The Sweetness at the Bottom of the Pie, Flavia de Luce watched in fascination and took exceptional mental notes.
Flavia is not your ordinary 10-year-old, and the de Luce family is not a typical British family, even in 1950. Flavia has a hint that something odd is occurring in her home that hot, lazy summer, and it has nothing to do with the torture she and her sisters Daphne and Ophelia execute against each other. It goes beyond Mrs. Mullet's inedible custard pies and Father's obsession with stamps. It even goes beyond the absent Harriet.
Flavia's summer occupation involves nothing less than King George VI and a 30-year-old murder.
The family discovers a dead jack snape with a postage stamp on its beak left at their door. After overhearing a conversation she doesn't understand, Flavia wakes after a fitful night and, sensing a disruption in the cucumbers, watches a man die — the same man who had the conversation with her father mere hours before.
Flavia is more curious than frightened, and her youth and inexperience lead her to some conclusions that are not completely thought-out. However, she keeps her head and conducts her own investigation, sometimes steps before Investigator Hewitt and other times without even a whiff of the constabulary.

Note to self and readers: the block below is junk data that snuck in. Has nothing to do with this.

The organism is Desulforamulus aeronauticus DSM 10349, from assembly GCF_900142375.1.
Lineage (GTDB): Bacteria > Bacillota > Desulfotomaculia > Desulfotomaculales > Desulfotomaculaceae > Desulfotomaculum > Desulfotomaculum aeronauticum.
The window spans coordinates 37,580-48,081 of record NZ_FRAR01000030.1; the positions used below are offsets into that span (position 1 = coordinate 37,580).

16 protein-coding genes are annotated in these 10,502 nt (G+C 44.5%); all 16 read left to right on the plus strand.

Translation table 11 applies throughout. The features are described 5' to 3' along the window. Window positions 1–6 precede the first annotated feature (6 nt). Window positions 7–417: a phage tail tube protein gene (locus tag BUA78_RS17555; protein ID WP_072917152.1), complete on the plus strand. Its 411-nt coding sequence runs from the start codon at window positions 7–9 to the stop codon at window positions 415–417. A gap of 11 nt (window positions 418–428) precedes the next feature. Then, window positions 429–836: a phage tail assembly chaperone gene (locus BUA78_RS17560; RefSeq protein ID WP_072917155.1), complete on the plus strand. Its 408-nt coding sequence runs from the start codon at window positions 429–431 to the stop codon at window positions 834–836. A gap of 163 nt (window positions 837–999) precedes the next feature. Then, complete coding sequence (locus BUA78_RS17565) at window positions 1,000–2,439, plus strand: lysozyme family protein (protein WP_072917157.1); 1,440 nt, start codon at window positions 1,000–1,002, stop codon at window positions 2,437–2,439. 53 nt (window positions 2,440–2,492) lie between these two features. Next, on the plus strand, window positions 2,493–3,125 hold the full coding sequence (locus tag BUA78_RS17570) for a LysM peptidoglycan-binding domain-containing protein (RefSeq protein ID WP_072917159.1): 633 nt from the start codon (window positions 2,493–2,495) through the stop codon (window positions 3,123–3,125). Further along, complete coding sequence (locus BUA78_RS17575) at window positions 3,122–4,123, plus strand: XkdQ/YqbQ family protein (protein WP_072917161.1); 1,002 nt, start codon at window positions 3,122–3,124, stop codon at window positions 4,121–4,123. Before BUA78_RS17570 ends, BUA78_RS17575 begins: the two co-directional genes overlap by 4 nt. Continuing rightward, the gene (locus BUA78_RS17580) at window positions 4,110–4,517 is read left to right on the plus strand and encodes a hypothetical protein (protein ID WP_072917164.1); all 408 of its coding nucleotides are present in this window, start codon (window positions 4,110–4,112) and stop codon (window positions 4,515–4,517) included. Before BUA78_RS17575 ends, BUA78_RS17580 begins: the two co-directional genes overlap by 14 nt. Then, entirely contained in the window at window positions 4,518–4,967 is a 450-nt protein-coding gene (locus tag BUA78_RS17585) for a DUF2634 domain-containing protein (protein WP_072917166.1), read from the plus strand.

Author Alan Bradley is brilliant. The middle-aged Canadian author has captured the spirit and character of the whip-smart 10-year-old and what life entails for her. While reading the book, I was transported to Buckshaw, a rambling, crumbling English estate with entire wings for each member of the small family in residence. I could see and feel Flavia's laboratory and her dusty, musty books. I heard the shoe heels clacking through the expansive halls, the sisters lounging around reading, playing music, mooning over local boys and movie stars.
The characters were charming and utterly appropriate to the story. I loved Dogger, whose tortured past remains a mystery but whose future appears to continue to offer unflagging devotion to Flavia's father, the Colonel. I appreciated Mrs. Mullet and her no-nonsense approach to the eccentric de Luces, especially near the end, when she revealed a hint of the true housekeeper that kept Buckshaw afloat for decades.
This is the first of a series, so I look forward to learning more about them and the missing Harriet, who I suspect has a different story than that which was told to her youngest daughter. I can't wait to see the blossoming relationship between the young detective and and the patient inspector. I won't mind if Father remains a bit more of a mystery; in his grief, he is more interesting than one would expect. I trust Bradley's treatment of story and character, and I look forward to my next meeting with this interesting crew.
And all this from a reader who rarely turns to mysteries for entertainment.
What do you think of mysteries? What are some of your favorites? What draws you to them? Will you give Bradley's book a gander?